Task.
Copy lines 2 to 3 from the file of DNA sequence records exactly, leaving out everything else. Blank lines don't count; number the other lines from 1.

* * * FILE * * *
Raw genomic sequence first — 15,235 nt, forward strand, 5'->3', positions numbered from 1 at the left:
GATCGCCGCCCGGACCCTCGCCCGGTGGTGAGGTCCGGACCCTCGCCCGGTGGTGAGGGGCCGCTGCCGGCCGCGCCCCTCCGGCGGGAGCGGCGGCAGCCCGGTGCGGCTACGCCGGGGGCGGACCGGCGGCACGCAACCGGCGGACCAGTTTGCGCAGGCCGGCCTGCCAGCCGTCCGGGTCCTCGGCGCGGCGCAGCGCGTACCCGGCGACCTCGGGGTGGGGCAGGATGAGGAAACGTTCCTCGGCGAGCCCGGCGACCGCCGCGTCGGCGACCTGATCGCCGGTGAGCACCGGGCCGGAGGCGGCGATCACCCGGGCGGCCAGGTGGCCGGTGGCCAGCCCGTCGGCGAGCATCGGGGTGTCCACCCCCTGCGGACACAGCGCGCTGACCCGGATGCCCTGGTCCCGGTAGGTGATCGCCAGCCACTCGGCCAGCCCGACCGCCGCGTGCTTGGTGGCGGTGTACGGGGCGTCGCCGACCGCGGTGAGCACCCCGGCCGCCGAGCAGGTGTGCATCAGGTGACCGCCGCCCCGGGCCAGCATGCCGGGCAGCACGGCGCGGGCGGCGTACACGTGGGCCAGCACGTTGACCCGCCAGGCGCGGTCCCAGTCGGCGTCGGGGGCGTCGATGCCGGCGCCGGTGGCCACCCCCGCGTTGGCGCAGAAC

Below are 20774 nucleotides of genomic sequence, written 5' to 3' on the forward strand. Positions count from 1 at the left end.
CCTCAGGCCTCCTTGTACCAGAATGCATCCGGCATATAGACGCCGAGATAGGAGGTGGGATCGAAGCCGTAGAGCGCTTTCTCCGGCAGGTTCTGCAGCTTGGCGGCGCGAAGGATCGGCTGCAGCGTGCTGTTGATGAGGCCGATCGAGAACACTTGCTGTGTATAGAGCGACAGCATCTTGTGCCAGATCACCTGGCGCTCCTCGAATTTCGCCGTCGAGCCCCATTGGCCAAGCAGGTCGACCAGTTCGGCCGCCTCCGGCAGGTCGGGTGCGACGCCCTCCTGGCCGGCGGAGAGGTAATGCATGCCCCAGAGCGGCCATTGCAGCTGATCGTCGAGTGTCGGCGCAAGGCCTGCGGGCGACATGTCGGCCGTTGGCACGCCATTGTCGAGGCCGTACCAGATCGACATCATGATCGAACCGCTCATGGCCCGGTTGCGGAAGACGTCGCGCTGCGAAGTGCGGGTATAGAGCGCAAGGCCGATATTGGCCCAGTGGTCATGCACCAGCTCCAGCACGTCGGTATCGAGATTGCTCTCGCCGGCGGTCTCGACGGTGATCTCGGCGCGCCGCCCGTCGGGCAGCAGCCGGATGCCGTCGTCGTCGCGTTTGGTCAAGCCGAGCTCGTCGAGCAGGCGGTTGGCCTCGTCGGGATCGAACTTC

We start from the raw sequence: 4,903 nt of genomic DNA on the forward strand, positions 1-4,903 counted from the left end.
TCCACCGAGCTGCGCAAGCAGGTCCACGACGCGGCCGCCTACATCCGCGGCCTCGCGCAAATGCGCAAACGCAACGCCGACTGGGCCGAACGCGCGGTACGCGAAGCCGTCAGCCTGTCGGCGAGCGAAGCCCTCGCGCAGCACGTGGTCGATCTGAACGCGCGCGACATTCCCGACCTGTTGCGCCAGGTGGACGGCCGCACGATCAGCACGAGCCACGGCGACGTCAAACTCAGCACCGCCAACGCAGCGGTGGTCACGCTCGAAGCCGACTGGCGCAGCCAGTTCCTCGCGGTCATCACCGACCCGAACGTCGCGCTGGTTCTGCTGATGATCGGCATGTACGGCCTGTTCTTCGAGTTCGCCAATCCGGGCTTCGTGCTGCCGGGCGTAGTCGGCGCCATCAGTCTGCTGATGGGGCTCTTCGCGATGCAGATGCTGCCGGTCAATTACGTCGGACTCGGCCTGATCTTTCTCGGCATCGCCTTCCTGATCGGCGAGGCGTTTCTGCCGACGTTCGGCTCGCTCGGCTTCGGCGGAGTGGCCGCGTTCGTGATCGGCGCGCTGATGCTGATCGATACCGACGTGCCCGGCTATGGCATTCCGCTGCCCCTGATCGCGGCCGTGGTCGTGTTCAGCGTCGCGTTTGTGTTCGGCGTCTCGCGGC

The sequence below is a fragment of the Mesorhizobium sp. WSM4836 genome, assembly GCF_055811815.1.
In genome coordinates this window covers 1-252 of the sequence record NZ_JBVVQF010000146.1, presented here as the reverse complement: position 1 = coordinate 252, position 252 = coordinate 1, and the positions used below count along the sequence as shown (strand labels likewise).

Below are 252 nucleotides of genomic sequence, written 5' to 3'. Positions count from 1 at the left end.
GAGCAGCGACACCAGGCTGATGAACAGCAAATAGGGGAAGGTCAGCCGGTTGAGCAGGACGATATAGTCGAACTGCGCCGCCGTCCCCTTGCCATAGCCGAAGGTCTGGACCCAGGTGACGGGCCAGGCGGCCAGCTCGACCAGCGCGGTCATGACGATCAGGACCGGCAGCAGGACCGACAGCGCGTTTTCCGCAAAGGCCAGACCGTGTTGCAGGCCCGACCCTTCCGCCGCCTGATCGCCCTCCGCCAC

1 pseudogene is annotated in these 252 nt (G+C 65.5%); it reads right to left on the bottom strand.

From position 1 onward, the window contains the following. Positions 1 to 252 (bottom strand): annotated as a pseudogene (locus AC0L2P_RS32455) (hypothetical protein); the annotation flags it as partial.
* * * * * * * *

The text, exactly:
GATCGCCGCCCGGACCCTCGCCCGGTGGTGAGGTCCGGACCCTCGCCCGGTGGTGAGGGGCCGCTGCCGGCCGCGCCCCTCCGGCGGGAGCGGCGGCAGCCCGGTGCGGCTACGCCGGGGGCGGACCGGCGGCACGCAACCGGCGGACCAGTTTGCGCAGGCCGGCCTGCCAGCCGTCCGGGTCCTCGGCGCGGCGCAGCGCGTACCCGGCGACCTCGGGGTGGGGCAGGATGAGGAAACGTTCCTCGGCGAGCCCGGCGACCGCCGCGTCGGCGACCTGATCGCCGGTGAGCACCGGGCCGGAGGCGGCGATCACCCGGGCGGCCAGGTGGCCGGTGGCCAGCCCGTCGGCGAGCATCGGGGTGTCCACCCCCTGCGGACACAGCGCGCTGACCCGGATGCCCTGGTCCCGGTAGGTGATCGCCAGCCACTCGGCCAGCCCGACCGCCGCGTGCTTGGTGGCGGTGTACGGGGCGTCGCCGACCGCGGTGAGCACCCCGGCCGCCGAGCAGGTGTGCATCAGGTGACCGCCGCCCCGGGCCAGCATGCCGGGCAGCACGGCGCGGGCGGCGTACACGTGGGCCAGCACGTTGACCCGCCAGGCGCGGTCCCAGTCGGCGTCGGGGGCGTCGATGCCGGCGCCGGTGGCCACCCCCGCGTTGGCGCAGAAC

Below are 20774 nucleotides of genomic sequence, written 5' to 3' on the forward strand. Positions count from 1 at the left end.